This information is generalized and not intended as specific medical advice. Consult your healthcare professional before taking or discontinuing any drug or commencing any course of treatment.
Moderate. These medicines may cause some risk when taken together. Contact your healthcare professional (e.g. doctor or pharmacist) for more information.
How the interaction occurs:
The pH of your GI tract needs to be acidic for your cancer medicine to dissolve and be absorbed. Antacids change the pH (acidity) of your GI tract.
What might happen:
Taking your cancer medicine at the same time as an antacid may decrease the amount of dasatinib in your blood and it may not work as well.
What you should do about this interaction:
Let your healthcare professionals (e.g. doctor or pharmacist) know that you are taking these medicines together. Your doctor may instruct you to take antacids instead of other medicines for heartburn/ulcers such as H-2 blockers (e.g. cimetidine, famotidine, nizatidine, ranitidine) or proton-pump inhibitors (e.g. esomeprazole, lansoprazole, omeprazole, pantoprazole, rabeprazole).If you need to use an antacid while on bosutinib, dasatinib, or nilotinib, take the antacid at least 2 hours before or 2 hours after your bosutinib or dasatinib.If you need to use an antacid while on erlotinib, separate the times you take the antacid and your cancer medicine by several hours.If you have questions about how to schedule your medicines, ask your pharmacist.Your healthcare professionals may already be aware of this interaction and may be monitoring you for it. Do not start, stop, or change the dosage of any medicine before checking with them first.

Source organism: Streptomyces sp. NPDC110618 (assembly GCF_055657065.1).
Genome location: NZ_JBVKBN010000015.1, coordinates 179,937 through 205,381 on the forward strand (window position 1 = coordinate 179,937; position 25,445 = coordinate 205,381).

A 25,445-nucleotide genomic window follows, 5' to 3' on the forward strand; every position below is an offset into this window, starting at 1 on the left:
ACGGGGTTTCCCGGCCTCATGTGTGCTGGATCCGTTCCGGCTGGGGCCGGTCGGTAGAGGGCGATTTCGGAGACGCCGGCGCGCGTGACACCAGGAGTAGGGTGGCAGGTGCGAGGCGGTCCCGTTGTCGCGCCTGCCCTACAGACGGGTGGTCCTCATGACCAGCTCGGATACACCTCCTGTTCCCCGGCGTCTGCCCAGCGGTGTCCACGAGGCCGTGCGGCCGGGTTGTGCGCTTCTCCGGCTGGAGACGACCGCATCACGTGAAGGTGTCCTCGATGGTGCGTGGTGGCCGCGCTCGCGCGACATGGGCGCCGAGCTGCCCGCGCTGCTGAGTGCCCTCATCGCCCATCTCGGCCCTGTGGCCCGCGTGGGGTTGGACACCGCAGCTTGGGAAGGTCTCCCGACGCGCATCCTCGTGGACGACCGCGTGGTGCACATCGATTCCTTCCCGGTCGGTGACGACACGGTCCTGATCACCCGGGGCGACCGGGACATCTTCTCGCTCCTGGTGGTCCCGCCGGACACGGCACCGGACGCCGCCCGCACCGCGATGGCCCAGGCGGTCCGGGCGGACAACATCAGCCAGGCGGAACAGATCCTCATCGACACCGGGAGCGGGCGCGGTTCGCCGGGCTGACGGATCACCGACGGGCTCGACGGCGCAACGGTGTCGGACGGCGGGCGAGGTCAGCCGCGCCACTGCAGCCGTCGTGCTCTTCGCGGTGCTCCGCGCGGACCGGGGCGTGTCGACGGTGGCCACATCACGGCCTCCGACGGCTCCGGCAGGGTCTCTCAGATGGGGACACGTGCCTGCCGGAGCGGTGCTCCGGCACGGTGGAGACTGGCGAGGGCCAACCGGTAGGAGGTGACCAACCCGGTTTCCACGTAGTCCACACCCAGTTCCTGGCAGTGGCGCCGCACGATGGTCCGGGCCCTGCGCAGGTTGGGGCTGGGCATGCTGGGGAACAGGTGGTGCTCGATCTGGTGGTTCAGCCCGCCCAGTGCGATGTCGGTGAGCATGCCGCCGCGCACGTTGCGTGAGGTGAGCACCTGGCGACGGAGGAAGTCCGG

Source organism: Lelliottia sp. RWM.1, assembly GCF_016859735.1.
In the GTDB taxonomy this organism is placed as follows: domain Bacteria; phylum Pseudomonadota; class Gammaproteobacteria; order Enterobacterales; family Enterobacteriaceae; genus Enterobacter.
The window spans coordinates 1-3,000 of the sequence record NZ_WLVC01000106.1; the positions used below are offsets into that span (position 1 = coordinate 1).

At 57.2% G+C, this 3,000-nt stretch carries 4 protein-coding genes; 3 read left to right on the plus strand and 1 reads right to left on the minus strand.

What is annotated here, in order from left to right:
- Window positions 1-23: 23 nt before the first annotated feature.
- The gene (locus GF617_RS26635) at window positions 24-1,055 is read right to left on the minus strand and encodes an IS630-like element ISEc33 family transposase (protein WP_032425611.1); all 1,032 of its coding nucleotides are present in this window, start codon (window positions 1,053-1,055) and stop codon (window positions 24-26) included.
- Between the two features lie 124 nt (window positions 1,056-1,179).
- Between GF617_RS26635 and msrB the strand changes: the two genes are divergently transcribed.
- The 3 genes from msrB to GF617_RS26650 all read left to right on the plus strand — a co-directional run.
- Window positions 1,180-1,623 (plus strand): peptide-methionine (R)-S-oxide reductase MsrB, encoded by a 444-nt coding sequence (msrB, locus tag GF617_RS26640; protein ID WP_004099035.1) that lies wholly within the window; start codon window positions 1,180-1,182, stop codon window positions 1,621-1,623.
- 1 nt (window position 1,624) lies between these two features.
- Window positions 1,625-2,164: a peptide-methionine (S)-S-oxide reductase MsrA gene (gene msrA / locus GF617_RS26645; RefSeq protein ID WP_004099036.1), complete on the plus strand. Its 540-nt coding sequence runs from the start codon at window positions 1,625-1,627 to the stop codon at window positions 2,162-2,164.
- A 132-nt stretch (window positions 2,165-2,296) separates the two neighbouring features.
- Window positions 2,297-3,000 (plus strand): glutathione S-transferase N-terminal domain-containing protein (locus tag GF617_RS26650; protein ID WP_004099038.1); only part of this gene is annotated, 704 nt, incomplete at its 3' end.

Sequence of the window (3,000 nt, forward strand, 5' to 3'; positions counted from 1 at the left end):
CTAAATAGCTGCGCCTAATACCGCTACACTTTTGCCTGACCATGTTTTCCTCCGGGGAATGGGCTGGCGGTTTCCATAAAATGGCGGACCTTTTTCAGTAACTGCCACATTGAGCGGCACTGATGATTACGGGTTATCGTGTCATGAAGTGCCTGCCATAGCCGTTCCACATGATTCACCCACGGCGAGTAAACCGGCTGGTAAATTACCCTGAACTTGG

1.Bosulif (bosutinib) US prescribing information. Pfizer Inc. September, 2013.
2.Sprycel (dasatinib) US prescribing information. Bristol-Myers Squibb Company August, 2015.
3.Tarceva (erlotinib) US prescribing information. Genentech, Inc. April, 2012.
4.Tasigna (nilotinib) US prescribing information. Novartis Pharmaceuticals Corporation September, 2014.